what blissful love is like.

You shouldn't have come.

Why do you expose me
to repentance and shame?

You will have nothing
to repent.

In what state of mind
should I wake up then?

Try and see.

God didn't think
about old age,

but he gave us harmony
as a solace,

in which there is also wisdom,
not only love.

My wild, distant country.
I deserted you.

Will you take your prodigal,
restless son?

For there is nothing left for me,
only you.

And no fidelity
except my fidelity to you.

And I'll fulfil my task
as I once promised you

in those happy,
ecstatic days.

My wild, distant country.

Will you give me a haven
where I can find myself at last?

Mr. Trefort,
the Minister of Education.

Show his Excellency in.

Forgive this unexpected visit.

It's a pleasure and an honour.

Please, take a seat.

This is a formal visit

to the President of the new
Academy of Music.

At last!

The baby was born,
if a little late.

But we must not
rake up the past.

Our Academy is headed
by the world's leading musician.

His Majesty sent me to inform you
about your nomination.

Oh, I wish I were younger,

to be able to help
with the new task.

So you do accept
the nomination?

Yes, Your Excellency.

My beloved Pest-Buda
has taken wing at last.

She has a National Theatre,
and an Academy of Music...

But my future pupils
shall not pay!

I have never taught for money,
nor shall I now.

I'll divide me time.
Pest, Weimar, Rome...

Franz Liszt...

Show him in.

Franz! What brings you here?

I don't know.
Here I am.

Please, sit down.

You are embarrassed.
No wonder.

I have aged,
and grown ugly.

This secluded life
does not suit you.

Why don't you open your
house to the world?

To the best society
of Rome?

I'm afraid, dear friend,

our points of view differ more
than they used to.

You showed me the road

leading to the world
of new, modern music.

And now, when this music...

And now, this music
has degenerated, too.

Like everything
in this wretched century.

I've always felt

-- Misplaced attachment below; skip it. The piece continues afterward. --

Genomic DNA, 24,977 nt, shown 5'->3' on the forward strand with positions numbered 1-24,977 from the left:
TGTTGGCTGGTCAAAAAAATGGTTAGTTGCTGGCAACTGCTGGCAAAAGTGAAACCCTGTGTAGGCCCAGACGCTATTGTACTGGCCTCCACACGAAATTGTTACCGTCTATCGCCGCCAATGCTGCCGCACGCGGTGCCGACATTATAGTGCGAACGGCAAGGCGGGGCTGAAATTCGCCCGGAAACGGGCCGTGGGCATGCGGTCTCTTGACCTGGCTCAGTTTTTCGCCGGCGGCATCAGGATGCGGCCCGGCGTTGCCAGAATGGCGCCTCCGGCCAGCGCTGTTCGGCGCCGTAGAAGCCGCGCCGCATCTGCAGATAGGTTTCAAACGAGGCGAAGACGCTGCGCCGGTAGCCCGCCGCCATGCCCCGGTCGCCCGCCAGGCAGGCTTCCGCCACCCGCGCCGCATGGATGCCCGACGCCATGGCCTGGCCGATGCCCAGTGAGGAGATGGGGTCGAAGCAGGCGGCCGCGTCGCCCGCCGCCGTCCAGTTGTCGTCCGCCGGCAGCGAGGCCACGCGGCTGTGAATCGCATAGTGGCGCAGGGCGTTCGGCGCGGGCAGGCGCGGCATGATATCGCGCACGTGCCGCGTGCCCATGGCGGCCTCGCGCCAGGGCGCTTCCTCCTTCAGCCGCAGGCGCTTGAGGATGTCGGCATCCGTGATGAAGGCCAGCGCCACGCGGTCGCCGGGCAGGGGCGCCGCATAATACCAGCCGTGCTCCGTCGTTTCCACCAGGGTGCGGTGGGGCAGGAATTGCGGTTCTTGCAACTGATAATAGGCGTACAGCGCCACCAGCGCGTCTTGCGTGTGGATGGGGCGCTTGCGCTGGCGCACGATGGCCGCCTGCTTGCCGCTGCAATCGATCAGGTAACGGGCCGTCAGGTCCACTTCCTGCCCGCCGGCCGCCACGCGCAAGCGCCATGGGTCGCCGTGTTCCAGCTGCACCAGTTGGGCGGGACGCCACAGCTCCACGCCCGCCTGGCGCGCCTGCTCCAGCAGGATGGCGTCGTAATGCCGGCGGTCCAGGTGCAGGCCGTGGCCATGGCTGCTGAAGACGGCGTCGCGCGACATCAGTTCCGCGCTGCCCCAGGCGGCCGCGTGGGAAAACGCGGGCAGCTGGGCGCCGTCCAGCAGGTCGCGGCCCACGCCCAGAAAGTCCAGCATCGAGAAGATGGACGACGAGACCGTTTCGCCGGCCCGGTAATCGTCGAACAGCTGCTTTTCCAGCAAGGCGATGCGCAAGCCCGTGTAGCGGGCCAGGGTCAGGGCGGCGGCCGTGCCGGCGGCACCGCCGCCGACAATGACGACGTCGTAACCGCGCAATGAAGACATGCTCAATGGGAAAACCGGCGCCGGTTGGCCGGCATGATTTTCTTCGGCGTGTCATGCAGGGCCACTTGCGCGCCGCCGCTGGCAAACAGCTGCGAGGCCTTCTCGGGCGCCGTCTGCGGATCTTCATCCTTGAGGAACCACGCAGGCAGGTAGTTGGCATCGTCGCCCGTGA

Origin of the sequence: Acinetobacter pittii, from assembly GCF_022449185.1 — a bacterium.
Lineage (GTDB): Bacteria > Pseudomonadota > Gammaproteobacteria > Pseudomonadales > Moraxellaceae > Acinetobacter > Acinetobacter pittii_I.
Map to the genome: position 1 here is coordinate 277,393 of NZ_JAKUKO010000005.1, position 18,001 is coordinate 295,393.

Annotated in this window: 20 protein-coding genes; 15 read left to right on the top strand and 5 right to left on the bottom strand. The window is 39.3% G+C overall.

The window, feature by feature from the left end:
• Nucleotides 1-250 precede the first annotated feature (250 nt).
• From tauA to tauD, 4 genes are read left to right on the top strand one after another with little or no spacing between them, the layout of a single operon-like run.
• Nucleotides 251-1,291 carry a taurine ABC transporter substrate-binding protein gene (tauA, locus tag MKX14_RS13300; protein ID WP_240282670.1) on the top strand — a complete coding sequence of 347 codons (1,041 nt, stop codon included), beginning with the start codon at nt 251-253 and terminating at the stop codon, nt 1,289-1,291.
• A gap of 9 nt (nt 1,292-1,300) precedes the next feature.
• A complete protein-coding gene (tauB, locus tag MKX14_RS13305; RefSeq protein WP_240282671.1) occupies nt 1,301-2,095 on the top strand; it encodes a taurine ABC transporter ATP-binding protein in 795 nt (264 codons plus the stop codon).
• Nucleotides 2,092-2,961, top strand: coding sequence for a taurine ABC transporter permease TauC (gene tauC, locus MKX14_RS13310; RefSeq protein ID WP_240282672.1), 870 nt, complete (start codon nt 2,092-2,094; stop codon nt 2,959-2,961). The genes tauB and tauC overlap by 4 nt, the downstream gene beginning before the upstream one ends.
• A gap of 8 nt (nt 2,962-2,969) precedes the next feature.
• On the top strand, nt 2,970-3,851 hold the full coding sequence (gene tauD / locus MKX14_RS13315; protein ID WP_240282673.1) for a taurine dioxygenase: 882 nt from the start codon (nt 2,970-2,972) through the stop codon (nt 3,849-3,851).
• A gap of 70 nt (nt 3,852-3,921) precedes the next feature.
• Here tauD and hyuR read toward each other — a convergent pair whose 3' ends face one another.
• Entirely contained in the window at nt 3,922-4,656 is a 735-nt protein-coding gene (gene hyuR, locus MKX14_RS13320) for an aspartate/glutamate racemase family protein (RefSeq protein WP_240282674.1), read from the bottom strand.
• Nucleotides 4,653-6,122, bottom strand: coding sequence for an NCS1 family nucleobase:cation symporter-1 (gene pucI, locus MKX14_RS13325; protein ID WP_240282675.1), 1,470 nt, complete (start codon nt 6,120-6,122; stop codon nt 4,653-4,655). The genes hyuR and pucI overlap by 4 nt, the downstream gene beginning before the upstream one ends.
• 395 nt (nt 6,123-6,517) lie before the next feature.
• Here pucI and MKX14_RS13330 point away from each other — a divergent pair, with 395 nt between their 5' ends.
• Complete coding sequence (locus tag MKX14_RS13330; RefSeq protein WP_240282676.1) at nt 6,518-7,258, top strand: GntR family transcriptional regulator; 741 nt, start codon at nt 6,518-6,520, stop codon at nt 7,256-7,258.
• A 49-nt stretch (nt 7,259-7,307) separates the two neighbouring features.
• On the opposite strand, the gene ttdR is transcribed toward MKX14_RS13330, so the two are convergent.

it was my century.

Yours...

Don't you realize
you do not exist anymore?

That you exist for the sake
of others only?

Wagner, Cornelius, Berlioz,
and your other 'geniuses'

You said, I had opened
the gate for you.

May I ask, then,

where your place will be
in the history of music?

Liszt, the uncle of modern music
who leaves his wealth to others,

who use it against him,
like Mr. Wagner did.

And in alliance,
with your own daughter, too.

Please, please...

You came to see me,
my friend.

I didn't ask you here.

You are right.
I have come to see you,

and not for the last time,
I think.

Yes, I hope to see you again.

The trouble is
that you will see me.

Fate at least should
have spared me

from growing old
in this evil, hideous way.

The seconds may be
evil and hideous,

the years are pure
and wonderful.

Good-bye, Carolyne.

Come again, Franz.

If fate permits,
we'll meet again.

Good-bye.

You didn't come to meet me.

Why did you visit
all your friends in Europe,

while we were having
Wagner celebrations here?

My friends... who knows
if I shall see them again?

Come now, Father,

You've never liked Bayreuth,
not even in poor Richard's lifetime.

Don't try to find excuses, Cosima.

I do not expect
filial affection from you.

How could you?

As a child,
I was distant from you.

In later years,
you were cross with me.

You are right.

Domestic happiness
has been denied to me.

I wanted you to have
more of it.

I thought you'd find it
with B?low,

rather than in the cold pomp
of Wahnfried,

at the side
of a much older man.

You were friends with Richard
until...

Say it, Cosima, go on,
you are my daughter.

Wagner outshone me
and I am jealous.

No, I wouldn't say
you were jealous, but...

But... But?

You are ill, Father.
You should go to bed.

Come, I'll take you
to your lodgings.

To my lodgings?

Am I not to stay with you?

With a kind old lady
near here.

This would be too noisy for you.
Too many guests.

As you wish, my child.

Mishka, we're going.

Mishka, what's happening?

People are coming
out of the theatre.

But I should have been there!

Tomorrow, your honour.

No! My daughter wanted me to...

She knows that
you are unwell.

Does Richard know, too?

But Mr. Wagner...
more than 3 years ago...

Richard? 3 years ago?

They are applauding.

No, they are coming
out of the theatre.

Oh, why are they
leaving us alone?

Quick! A doctor!

They're applauding.
Mr. Colonne should be told that...

No, don't. Better not...

I'll go and bow
as is befitting.

Heavens! You mustn't!

Help!

The restlessness of Faustian man
chased him across the world,

to find abode
in a distant dream town,

and repose
in humaneness to come.

Out of the disquiet quiet
of his grave,

the Faustian struggle of the future
will sprout

and drive on his disciples
as well,

until the time
of humanity's happiness.

This is the work
of Ferenc Liszt.

Let the Faust symphony resound.